Destination: Home, which has helped house nearly 8,000 people in the past 4.5 years, will get the final $50 million to expand its existing efforts to reduce homelessness in the region.

“For every person or family we connect to permanent housing, (two to three times) more are becoming homeless for the first time,” said Jennifer Loving, chief executive officer of Destination: Home. “This contribution will help us combat this trend by accelerating the construction of more deeply affordable housing and  prevent more families from becoming homeless.”

The Housing Trust, meanwhile, will launch a new $150 million fund in partnership with Apple to provide forgivable loans and grants. The new pot of money will spur “thousands of new homes,” throughout the Bay Area, according to Kevin Zwick, chief executive officer of the Housing Trust.

“As the leading nonprofit lender in the greater Bay Area we know what kind of a difference this long term, gap financing will make in the creation of more affordable housing,” Zwick said. “We also know first-hand the positive difference a safe, stable and affordable home can make for everyone who calls this region home.”

The announcement comes after both Google and Facebook this year have announced their own housing commitments, both offering up $1 billion in value between cash and company-owned land in the region.

In June, Google was the first to announce it’s $1 billion contribution that would include $750 million in land value and $250 million in grants and other investments. It’s contributions will be targeted in the cities where it is growing the most: San Francisco, Sunnyvale, Mountain View and San Jose.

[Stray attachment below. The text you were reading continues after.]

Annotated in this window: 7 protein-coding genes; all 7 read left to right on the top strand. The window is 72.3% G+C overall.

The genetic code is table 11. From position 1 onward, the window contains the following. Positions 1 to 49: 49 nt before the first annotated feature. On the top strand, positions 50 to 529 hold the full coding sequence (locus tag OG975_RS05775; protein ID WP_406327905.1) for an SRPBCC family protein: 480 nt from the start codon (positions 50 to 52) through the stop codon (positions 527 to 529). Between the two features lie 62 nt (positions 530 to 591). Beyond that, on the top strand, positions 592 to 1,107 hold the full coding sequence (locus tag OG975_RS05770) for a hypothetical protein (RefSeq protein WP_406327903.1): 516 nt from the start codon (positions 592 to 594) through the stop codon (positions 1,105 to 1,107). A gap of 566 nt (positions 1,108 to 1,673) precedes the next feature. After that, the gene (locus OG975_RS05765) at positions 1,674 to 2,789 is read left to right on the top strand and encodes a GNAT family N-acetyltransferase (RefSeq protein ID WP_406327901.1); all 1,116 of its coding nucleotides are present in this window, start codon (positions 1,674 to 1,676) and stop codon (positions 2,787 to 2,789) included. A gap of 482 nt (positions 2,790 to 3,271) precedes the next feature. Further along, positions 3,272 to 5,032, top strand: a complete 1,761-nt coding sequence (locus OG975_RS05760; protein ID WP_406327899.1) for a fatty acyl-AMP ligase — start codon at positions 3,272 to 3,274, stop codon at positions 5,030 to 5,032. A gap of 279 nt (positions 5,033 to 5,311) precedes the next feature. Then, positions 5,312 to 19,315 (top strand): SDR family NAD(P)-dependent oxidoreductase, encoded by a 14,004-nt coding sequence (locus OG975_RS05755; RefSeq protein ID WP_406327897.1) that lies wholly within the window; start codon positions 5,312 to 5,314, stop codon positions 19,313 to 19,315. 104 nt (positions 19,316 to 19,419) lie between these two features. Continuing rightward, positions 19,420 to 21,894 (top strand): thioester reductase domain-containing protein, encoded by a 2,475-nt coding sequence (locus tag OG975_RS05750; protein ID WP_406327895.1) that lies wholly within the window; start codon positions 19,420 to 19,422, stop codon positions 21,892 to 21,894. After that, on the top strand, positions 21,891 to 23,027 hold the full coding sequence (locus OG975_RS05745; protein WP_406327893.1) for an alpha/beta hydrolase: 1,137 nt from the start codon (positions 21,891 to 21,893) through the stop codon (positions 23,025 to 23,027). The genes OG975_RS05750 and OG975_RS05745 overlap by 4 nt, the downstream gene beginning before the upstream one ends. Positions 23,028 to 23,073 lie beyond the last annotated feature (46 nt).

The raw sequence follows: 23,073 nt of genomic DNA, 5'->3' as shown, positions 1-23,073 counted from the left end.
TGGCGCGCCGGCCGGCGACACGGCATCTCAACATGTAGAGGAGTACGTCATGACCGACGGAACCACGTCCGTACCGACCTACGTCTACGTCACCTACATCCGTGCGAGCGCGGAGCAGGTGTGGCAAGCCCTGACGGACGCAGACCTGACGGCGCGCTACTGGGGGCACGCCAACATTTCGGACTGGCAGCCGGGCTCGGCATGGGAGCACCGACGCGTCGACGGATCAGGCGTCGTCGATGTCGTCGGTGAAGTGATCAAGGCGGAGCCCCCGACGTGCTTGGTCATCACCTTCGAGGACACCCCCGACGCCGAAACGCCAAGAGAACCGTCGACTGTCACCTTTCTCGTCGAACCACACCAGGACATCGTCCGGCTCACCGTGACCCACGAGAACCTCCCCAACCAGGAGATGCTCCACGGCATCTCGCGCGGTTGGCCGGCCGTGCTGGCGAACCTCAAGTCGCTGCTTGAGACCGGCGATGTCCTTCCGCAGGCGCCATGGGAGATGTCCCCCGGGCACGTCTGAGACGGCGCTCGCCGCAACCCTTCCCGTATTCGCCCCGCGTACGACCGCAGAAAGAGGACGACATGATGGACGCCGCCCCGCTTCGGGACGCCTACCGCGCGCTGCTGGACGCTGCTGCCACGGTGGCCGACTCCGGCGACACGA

Facebook last month followed suit by announcing it’s $1 billion housing commitment, in which it aims to partner with the state of California and San Mateo and Santa Clara counties to help fund housing on publicly-owned land. The social media giant will also set aside some of its own property in Menlo Park for housing and partner with The Partnership for the Bay’s Future to create a new investment fund.

Apple’s announcement, alongside other major tech company’s housing promises, shows “everyday workers, such as teachers, janitors firefighters and construction workers, are being heard,” said Derecka Mehrens, executive director of Working Partnerships USA and Silicon Valley Rising co-founder.

“The unprecedented growth of wealthy tech corporations has pushed housing costs through the roof for everyday people in large parts of California and the result has been huge increases in homelessness and housing instability,” she said. “It’s crucial that these companies recognize their responsibility to address the housing needs they have created in communities they call home.”

Contact Janice Bitters at janice@sanjosespotlight.com or follow @JaniceBitters on Twitter.

Editor’s note: Destination: Home Executive Director Jennifer Loving and Working Partnerships USA Executive Director Derecka Mehrens serve on San José Spotlight’s Board of Directors